Philippine authorities on Friday announced the seizure of giant clams worth 2.7 million euros, shellfish highly prized by smugglers since the ivory trade ban.
Some 80 tons of tropical clams were discovered in a village in the Palawan archipelago (west), during one of the largest operations of this type ever organized in the country, according to the authorities.
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The Philippines has some of the world's largest tropical clam species, but they are under threat due to increased poaching.
According to conservationists, these shells have replaced the ivory trade, which is officially banned.
They are used in particular to make jewelry, as well as decorative objects such as chandeliers.
Military, coast guard and environmental officials raided several homes on Johnson Island on Wednesday.
They unearthed more than 300 clams, worth around 2.7 million euros on the black market.
"Our biggest catch"
Among them, giant tridacnes or giant clams, up to 1.4 meters long, which are a protected species because in danger of extinction.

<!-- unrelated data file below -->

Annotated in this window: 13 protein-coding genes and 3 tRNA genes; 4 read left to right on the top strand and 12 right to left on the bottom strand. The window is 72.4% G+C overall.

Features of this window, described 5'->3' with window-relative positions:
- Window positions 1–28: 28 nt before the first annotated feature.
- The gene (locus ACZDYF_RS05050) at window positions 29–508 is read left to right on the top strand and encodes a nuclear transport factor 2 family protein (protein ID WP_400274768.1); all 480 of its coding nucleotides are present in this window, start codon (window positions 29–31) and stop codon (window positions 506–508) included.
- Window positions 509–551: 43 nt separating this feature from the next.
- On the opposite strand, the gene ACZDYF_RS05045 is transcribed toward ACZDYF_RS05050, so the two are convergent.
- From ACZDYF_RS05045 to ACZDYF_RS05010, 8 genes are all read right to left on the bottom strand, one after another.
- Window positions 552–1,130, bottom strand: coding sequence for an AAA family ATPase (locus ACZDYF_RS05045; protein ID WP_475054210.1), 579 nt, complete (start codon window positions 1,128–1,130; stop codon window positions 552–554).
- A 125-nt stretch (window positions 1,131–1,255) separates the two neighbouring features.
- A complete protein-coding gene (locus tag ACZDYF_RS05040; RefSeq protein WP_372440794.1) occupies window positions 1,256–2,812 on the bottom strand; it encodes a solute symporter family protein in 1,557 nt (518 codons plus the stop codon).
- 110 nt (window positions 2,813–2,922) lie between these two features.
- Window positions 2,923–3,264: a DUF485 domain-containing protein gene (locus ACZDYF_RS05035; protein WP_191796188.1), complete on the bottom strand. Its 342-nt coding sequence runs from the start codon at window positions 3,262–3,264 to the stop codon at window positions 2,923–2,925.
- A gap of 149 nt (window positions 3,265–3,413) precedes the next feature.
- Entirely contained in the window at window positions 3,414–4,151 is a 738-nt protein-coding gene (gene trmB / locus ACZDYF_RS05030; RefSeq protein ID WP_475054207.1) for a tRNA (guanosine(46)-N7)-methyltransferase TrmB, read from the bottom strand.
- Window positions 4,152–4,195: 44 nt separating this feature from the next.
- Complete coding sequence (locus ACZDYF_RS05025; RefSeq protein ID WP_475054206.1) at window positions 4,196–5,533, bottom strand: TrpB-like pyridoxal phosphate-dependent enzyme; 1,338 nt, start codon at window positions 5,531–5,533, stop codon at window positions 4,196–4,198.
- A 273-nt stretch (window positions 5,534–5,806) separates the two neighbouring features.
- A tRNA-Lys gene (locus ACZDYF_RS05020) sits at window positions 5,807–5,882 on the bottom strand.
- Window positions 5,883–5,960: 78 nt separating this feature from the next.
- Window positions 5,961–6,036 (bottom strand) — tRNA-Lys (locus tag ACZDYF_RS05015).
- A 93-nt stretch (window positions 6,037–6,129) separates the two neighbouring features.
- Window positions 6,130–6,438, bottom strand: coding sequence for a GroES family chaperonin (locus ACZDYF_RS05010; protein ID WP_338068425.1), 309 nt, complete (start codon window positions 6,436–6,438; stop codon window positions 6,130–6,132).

The village chief will be prosecuted for supervising this illegal collection of seashells, said Jovic Fabello, spokesperson for the Palawan government's conservation council.
This is our biggest catch so far,
” he said.
The collection of these 80 tonnes of shellfish took between six months and a year, a spokeswoman for the coast guard told AFP.
The Palawan archipelago is very rich in terms of biodiversity, but it is also a place where illegal trade in pangolins, sea turtles and wild birds takes place.
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Philippine fishing regulations prohibit collecting giant clams, which are considered an endangered species.
Offenders face penalties of up to eight years in prison and fines of up to 50,000 euros.
Giant clams are an important ecological element for coral reefs, which are home to 30% of the animal and plant species of the oceans but are threatened with extinction.